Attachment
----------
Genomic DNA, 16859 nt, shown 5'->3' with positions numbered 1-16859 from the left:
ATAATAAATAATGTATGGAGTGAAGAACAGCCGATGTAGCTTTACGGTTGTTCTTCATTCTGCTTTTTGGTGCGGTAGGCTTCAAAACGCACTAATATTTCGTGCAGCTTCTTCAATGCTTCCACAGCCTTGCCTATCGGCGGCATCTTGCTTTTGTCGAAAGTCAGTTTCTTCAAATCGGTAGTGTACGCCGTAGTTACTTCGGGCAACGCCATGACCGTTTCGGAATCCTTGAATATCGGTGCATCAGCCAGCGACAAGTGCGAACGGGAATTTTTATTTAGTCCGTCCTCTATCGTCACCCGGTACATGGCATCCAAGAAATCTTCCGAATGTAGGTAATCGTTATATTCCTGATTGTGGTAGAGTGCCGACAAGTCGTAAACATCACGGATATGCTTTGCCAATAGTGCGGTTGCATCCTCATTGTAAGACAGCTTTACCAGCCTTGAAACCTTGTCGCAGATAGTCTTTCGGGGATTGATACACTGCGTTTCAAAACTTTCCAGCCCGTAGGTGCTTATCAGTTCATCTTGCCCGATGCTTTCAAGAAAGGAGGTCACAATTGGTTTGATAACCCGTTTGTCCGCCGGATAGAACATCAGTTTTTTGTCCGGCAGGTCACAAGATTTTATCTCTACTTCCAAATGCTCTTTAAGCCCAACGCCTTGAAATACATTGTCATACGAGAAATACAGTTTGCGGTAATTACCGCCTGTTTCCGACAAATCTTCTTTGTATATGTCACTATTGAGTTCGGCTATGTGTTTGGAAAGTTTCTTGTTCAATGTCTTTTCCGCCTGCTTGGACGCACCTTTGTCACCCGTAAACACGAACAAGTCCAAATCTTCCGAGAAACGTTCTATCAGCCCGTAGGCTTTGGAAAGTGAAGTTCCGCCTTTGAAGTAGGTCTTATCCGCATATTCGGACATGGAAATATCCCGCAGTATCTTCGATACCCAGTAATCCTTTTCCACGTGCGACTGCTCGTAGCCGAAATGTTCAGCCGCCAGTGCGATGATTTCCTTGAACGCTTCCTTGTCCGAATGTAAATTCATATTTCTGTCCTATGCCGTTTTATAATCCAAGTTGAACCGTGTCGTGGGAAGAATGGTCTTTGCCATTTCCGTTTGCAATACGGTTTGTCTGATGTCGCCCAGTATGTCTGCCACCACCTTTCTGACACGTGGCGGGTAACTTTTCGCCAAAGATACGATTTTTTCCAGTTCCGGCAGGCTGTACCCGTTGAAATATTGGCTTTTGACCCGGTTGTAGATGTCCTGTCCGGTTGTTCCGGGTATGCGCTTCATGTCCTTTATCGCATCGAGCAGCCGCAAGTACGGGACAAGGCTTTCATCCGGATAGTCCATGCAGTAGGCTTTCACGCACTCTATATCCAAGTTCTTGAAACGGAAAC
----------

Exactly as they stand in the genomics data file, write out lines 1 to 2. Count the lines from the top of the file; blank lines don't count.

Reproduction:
Genomic DNA, 16859 nt, shown 5'->3' with positions numbered 1-16859 from the left:
ATAATAAATAATGTATGGAGTGAAGAACAGCCGATGTAGCTTTACGGTTGTTCTTCATTCTGCTTTTTGGTGCGGTAGGCTTCAAAACGCACTAATATTTCGTGCAGCTTCTTCAATGCTTCCACAGCCTTGCCTATCGGCGGCATCTTGCTTTTGTCGAAAGTCAGTTTCTTCAAATCGGTAGTGTACGCCGTAGTTACTTCGGGCAACGCCATGACCGTTTCGGAATCCTTGAATATCGGTGCATCAGCCAGCGACAAGTGCGAACGGGAATTTTTATTTAGTCCGTCCTCTATCGTCACCCGGTACATGGCATCCAAGAAATCTTCCGAATGTAGGTAATCGTTATATTCCTGATTGTGGTAGAGTGCCGACAAGTCGTAAACATCACGGATATGCTTTGCCAATAGTGCGGTTGCATCCTCATTGTAAGACAGCTTTACCAGCCTTGAAACCTTGTCGCAGATAGTCTTTCGGGGATTGATACACTGCGTTTCAAAACTTTCCAGCCCGTAGGTGCTTATCAGTTCATCTTGCCCGATGCTTTCAAGAAAGGAGGTCACAATTGGTTTGATAACCCGTTTGTCCGCCGGATAGAACATCAGTTTTTTGTCCGGCAGGTCACAAGATTTTATCTCTACTTCCAAATGCTCTTTAAGCCCAACGCCTTGAAATACATTGTCATACGAGAAATACAGTTTGCGGTAATTACCGCCTGTTTCCGACAAATCTTCTTTGTATATGTCACTATTGAGTTCGGCTATGTGTTTGGAAAGTTTCTTGTTCAATGTCTTTTCCGCCTGCTTGGACGCACCTTTGTCACCCGTAAACACGAACAAGTCCAAATCTTCCGAGAAACGTTCTATCAGCCCGTAGGCTTTGGAAAGTGAAGTTCCGCCTTTGAAGTAGGTCTTATCCGCATATTCGGACATGGAAATATCCCGCAGTATCTTCGATACCCAGTAATCCTTTTCCACGTGCGACTGCTCGTAGCCGAAATGTTCAGCCGCCAGTGCGATGATTTCCTTGAACGCTTCCTTGTCCGAATGTAAATTCATATTTCTGTCCTATGCCGTTTTATAATCCAAGTTGAACCGTGTCGTGGGAAGAATGGTCTTTGCCATTTCCGTTTGCAATACGGTTTGTCTGATGTCGCCCAGTATGTCTGCCACCACCTTTCTGACACGTGGCGGGTAACTTTTCGCCAAAGATACGATTTTTTCCAGTTCCGGCAGGCTGTACCCGTTGAAATATTGGCTTTTGACCCGGTTGTAGATGTCCTGTCCGGTTGTTCCGGGTATGCGCTTCATGTCCTTTATCGCATCGAGCAGCCGCAAGTACGGGACAAGGCTTTCATCCGGATAGTCCATGCAGTAGGCTTTCACGCACTCTATATCCAAGTTCTTGAAACGGAAAC